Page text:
When you work for yourself, every day you can’t work is a day you don’t make money. That’s why, when those sick days add up to an extended illness and no income is collected, it can quickly become difficult to pay your bills or even to make your rent. Unless, of course, you are covered by disability insurance.
What is disability insurance?
In its simplest form, disability insurance is a plan that protects you when an injury or illness prevents you from working. It is intended to help maintain your lifestyle if you are unable to work for an extended period of time. By providing you with a portion of your monthly average paycheck, it prevents you from having to tap into savings, or worse, resort to taking out loans or facing financial hardships.
There are two kinds of disability policies: short term and long term. Let’s take a closer look at each of these policies, and what they are intended to cover.
Short-term disability insurance
A short-term disability policy will cover you for a period of two to five years. Because of the time limits associated with this kind of policy, it is best for people who know their disability will have an end date. It can cover you through a scheduled surgery, cancer treatments, or even through pregnancy and the birth of your child — the freelancer’s version of maternity leave, if you will.
Long-term disability insurance
While short-term policies do place limits on the time period during which you can collect benefits, long-term policies do not. This kind of policy covers you in “worst-case scenarios:” a writer whose severe carpal tunnel syndrome makes it impossible to perform her craft; a driver who experiences permanent vision loss. It's for the types of unexpected mishaps that may never resolve, therefore making it difficult to know when or if you will ever be able to work again.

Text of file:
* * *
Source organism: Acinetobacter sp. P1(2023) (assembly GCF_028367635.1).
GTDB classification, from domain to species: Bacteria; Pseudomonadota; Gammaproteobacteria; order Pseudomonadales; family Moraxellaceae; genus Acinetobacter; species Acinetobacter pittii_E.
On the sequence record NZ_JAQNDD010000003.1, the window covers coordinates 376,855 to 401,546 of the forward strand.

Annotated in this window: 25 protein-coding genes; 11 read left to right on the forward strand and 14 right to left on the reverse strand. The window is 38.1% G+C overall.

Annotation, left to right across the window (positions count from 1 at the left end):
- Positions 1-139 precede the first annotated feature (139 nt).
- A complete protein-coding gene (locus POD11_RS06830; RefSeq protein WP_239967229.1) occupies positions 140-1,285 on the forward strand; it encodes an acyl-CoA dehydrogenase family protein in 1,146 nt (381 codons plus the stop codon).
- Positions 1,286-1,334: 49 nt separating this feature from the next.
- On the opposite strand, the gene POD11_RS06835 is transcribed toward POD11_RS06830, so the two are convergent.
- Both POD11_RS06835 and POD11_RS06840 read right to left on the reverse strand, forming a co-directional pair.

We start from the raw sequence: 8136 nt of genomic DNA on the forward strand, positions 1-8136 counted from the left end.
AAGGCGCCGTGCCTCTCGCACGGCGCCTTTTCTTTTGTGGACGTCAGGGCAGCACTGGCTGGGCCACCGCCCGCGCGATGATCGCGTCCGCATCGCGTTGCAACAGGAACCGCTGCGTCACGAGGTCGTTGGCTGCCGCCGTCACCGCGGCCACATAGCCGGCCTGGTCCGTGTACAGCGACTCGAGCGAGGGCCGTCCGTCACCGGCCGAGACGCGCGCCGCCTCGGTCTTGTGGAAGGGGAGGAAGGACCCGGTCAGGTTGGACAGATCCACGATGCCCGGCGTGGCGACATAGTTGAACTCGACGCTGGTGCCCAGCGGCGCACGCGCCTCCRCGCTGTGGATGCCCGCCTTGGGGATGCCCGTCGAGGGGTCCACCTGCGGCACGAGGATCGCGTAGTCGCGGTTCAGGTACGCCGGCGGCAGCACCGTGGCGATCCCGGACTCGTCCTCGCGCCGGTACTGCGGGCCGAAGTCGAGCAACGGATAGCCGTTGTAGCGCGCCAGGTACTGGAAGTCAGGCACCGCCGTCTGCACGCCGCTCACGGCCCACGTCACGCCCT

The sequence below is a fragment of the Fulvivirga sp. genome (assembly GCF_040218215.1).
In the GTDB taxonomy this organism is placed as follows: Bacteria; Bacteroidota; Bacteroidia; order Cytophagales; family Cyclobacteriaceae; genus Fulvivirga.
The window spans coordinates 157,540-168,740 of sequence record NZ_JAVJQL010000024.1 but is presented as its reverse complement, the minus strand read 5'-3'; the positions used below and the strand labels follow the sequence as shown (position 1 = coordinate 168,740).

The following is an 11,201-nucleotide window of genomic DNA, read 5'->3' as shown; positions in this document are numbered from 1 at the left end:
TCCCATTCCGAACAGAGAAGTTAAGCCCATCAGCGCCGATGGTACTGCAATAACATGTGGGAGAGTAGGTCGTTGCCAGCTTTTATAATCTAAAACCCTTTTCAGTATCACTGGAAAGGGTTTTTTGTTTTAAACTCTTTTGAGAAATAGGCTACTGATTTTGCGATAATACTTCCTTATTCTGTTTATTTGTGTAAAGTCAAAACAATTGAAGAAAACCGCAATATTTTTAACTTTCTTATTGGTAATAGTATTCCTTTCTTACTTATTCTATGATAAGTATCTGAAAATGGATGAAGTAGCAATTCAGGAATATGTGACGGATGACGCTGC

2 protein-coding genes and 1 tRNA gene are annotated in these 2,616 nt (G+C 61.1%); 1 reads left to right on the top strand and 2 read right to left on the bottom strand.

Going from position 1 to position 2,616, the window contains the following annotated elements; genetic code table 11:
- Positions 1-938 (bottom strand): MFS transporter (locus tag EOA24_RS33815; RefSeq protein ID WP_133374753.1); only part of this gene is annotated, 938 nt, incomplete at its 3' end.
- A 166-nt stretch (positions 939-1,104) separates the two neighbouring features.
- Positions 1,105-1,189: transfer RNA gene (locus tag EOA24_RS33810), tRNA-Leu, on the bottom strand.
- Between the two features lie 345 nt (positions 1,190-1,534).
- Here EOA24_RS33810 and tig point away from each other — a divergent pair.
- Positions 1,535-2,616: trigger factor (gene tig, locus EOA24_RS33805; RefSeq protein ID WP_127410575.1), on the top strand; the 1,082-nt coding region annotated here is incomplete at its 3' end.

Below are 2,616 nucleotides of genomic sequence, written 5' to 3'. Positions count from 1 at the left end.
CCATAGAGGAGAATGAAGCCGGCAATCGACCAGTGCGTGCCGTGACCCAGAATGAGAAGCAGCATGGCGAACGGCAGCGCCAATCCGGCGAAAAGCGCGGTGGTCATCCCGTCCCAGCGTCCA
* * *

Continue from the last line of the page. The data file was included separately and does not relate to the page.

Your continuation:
What kind of coverage does disability insurance provide?
While both short- and long-term disability policies can help make up for lost income, it is important to note that no policy will pay out your full monthly salary.
Depending on how much you are willing to pay, you may find a plan that will cover up to 60% of your monthly income, but keep in mind that most people only need a policy that offers 50% of your typical paycheck. If, for example, you make $50,000 a year, you should aim for approximately $2000 a month in disability coverage.
Another factor to consider when choosing your policy is the waiting period before benefits can kick in. In other words, how long you have to be unable to work before you can start collecting monthly checks. With short-term policies, the waiting period is minimal — typically about a week between the injury or illness and the ability to collect benefits.
With long-term plans, the waiting period will be longer, and may affect the premiums you’ll pay on the plan. At Freelancer’s Union, we offer long-term policies with 30-day and 90-day waiting periods, meaning you would have to be unable to work for one to three months before you would receive a check. As a general rule of thumb, you should expect to pay more for a plan with a lower waiting period.
I’m young and healthy. Do I really Need to Think about Disabilities?
Unfortunately, the answer to this question is a resounding “yes.” According to the Social Security Administration, 25% of 20-year-olds will become disabled before they are old enough to retire. The SSA also notes that 1 in 5 Americans are currently living with disabilities, which means that each and every one of us should consider a sudden inability to work a very likely possibility. While this may seem frightening, we can help alleviate some of that worry by insuring against this possibility.
How do I apply for disability insurance?
Many insurers will put you through a rigorous health exam prior to obtaining disability insurance. They may also penalize you for being self-employed, over a certain age, or in a field that they determine to be “high-risk.”
Fortunately, at Freelancer’s Union, we have streamlined the process to help self-employed individuals secure the protection they need. When purchasing one of the two long-term disability plans we offer, you will need to submit several years of tax returns in order to confirm your income and determine your available benefits.
After that process is complete, you will select your desired waiting period and your monthly premium will be determined (check out this chart to help understand how much your policy is likely to cost)